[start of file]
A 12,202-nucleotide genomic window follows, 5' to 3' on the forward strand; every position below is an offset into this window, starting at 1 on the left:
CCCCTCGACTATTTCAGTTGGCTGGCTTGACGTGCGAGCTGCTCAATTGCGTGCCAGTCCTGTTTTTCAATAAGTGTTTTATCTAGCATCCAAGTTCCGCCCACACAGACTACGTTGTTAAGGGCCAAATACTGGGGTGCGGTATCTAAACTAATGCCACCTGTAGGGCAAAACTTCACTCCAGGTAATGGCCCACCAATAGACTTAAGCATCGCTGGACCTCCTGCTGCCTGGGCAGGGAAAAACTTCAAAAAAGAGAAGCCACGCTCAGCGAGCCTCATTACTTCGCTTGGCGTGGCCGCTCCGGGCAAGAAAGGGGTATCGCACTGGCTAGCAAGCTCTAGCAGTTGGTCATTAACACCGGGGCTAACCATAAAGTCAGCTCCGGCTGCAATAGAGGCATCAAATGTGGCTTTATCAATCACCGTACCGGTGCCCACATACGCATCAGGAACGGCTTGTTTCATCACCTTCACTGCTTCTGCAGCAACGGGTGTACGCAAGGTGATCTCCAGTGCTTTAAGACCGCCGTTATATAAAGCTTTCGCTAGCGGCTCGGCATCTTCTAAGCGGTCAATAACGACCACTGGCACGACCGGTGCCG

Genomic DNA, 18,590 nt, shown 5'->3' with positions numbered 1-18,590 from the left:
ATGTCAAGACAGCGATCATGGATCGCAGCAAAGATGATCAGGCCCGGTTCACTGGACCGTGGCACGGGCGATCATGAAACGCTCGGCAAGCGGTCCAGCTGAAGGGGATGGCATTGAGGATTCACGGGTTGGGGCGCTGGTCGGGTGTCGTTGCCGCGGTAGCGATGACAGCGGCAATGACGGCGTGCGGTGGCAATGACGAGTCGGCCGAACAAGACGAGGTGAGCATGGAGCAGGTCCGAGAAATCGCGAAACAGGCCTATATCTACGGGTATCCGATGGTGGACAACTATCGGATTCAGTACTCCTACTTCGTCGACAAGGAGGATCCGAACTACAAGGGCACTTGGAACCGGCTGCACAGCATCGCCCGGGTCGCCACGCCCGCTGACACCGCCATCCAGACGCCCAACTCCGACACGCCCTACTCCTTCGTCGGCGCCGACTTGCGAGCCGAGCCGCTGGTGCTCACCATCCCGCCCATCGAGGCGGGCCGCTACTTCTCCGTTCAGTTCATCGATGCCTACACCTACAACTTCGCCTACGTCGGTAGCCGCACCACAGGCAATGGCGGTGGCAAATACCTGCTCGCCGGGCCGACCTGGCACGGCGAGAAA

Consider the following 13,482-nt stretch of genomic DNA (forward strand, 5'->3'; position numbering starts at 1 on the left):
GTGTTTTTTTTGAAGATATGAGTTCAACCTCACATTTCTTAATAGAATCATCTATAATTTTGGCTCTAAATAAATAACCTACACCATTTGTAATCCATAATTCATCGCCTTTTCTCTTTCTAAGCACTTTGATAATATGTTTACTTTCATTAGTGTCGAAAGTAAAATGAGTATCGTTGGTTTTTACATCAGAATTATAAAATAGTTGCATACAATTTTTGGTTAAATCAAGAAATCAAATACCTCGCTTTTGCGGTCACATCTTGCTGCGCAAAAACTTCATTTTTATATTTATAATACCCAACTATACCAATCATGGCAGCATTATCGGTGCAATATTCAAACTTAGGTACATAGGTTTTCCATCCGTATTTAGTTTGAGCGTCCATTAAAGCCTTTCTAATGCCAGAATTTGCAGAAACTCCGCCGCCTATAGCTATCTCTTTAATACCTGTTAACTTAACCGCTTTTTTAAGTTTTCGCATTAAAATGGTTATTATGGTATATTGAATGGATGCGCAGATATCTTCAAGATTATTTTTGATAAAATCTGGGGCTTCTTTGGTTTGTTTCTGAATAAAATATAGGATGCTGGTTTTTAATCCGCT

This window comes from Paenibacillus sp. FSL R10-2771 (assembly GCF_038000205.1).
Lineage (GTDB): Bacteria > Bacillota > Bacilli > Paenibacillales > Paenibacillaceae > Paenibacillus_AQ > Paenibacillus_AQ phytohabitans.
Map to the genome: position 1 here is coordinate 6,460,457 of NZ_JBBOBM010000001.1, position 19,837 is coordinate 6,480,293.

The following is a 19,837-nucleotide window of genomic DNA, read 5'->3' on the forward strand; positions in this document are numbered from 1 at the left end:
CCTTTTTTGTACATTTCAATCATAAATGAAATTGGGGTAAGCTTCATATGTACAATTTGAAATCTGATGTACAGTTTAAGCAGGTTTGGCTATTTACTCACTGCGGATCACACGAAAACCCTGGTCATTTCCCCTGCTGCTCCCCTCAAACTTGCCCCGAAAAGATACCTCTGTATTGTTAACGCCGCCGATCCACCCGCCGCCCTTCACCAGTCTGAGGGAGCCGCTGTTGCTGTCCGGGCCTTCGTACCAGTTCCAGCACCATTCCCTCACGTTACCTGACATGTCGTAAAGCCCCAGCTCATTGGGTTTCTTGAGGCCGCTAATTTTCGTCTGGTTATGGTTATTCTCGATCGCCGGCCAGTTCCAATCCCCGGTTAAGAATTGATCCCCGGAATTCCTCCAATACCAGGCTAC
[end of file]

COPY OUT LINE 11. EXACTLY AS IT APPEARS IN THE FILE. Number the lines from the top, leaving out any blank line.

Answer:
CCTTTTTTGTACATTTCAATCATAAATGAAATTGGGGTAAGCTTCATATGTACAATTTGAAATCTGATGTACAGTTTAAGCAGGTTTGGCTATTTACTCACTGCGGATCACACGAAAACCCTGGTCATTTCCCCTGCTGCTCCCCTCAAACTTGCCCCGAAAAGATACCTCTGTATTGTTAACGCCGCCGATCCACCCGCCGCCCTTCACCAGTCTGAGGGAGCCGCTGTTGCTGTCCGGGCCTTCGTACCAGTTCCAGCACCATTCCCTCACGTTACCTGACATGTCGTAAAGCCCCAGCTCATTGGGTTTCTTGAGGCCGCTAATTTTCGTCTGGTTATGGTTATTCTCGATCGCCGGCCAGTTCCAATCCCCGGTTAAGAATTGATCCCCGGAATTCCTCCAATACCAGGCTAC